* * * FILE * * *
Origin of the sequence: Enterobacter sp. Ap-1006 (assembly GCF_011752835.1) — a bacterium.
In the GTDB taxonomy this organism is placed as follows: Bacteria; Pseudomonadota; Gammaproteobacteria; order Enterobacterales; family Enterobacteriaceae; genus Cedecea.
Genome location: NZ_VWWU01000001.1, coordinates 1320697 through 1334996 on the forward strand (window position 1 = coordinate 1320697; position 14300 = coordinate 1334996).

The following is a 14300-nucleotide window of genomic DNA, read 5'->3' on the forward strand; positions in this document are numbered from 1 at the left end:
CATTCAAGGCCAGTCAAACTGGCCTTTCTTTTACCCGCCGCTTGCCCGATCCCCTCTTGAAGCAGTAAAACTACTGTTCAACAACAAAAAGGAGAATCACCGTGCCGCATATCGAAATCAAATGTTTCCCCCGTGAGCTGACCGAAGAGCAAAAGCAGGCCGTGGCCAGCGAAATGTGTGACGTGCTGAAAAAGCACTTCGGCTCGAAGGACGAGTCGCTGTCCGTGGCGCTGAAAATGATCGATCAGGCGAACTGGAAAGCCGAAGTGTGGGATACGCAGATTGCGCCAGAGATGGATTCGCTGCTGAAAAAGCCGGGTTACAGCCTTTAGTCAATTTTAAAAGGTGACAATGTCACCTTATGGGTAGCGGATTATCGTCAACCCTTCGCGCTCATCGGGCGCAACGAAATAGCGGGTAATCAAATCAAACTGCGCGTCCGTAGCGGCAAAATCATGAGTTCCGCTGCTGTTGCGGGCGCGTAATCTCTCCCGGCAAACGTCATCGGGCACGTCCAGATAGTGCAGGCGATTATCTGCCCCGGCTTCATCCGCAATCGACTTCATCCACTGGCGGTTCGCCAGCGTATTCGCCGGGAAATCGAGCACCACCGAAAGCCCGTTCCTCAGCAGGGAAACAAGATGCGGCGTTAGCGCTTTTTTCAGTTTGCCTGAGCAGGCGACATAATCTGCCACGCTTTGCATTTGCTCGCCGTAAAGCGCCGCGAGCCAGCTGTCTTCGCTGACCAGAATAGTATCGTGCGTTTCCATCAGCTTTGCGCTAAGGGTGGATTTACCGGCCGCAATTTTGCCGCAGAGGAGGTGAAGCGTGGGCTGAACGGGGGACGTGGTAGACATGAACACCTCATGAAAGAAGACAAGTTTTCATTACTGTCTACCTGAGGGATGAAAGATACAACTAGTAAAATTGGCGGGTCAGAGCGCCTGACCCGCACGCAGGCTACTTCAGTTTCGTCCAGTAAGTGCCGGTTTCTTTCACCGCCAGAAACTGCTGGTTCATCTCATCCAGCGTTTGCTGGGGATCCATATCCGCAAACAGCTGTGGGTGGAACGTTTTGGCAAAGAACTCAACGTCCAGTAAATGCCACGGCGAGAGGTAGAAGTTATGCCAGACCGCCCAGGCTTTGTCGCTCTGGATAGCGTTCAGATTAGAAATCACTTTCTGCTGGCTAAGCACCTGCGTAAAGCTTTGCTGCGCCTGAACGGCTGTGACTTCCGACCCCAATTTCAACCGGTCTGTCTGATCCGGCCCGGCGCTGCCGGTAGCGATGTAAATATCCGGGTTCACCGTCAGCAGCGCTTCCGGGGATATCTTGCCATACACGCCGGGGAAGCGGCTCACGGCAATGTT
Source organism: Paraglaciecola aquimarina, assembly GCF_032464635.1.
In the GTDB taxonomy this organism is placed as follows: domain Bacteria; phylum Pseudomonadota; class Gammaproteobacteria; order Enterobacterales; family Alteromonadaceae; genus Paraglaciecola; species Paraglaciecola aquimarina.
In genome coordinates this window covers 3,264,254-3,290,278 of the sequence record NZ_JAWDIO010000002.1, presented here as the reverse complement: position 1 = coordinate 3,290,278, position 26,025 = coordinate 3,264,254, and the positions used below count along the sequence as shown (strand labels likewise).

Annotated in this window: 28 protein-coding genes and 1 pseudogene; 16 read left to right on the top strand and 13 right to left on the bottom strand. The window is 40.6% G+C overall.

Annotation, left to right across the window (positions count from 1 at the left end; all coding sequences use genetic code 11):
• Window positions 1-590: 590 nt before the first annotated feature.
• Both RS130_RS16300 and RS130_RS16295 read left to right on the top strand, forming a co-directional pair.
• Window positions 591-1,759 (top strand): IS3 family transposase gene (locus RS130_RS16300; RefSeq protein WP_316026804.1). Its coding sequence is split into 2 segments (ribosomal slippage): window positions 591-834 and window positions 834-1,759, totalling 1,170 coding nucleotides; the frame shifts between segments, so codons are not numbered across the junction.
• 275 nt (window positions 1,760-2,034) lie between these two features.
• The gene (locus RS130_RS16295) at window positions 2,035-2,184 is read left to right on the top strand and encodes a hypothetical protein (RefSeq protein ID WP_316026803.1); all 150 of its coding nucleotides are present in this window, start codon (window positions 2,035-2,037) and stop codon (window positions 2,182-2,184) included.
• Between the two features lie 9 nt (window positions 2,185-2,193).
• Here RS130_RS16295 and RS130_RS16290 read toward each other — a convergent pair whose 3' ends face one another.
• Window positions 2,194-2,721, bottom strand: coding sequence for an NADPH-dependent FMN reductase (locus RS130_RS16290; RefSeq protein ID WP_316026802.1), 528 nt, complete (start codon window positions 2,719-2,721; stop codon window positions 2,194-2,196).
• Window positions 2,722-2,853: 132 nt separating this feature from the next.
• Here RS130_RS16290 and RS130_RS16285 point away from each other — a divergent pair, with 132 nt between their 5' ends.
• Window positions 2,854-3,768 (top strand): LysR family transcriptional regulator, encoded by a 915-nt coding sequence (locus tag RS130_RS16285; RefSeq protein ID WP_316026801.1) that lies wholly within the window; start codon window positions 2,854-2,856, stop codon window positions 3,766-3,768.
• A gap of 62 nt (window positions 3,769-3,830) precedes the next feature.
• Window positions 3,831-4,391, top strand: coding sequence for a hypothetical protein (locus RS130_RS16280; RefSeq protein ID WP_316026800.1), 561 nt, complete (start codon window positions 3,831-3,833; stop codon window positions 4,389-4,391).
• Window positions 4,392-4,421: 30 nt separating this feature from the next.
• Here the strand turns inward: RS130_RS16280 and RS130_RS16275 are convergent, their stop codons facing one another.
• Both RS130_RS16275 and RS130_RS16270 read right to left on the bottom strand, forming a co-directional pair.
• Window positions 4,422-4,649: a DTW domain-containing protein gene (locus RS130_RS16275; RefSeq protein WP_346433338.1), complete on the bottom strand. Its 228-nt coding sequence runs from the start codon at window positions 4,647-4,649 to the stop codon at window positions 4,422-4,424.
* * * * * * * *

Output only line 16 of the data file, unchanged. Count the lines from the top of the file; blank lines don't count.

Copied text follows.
• Between the two features lie 9 nt (window positions 2,185-2,193).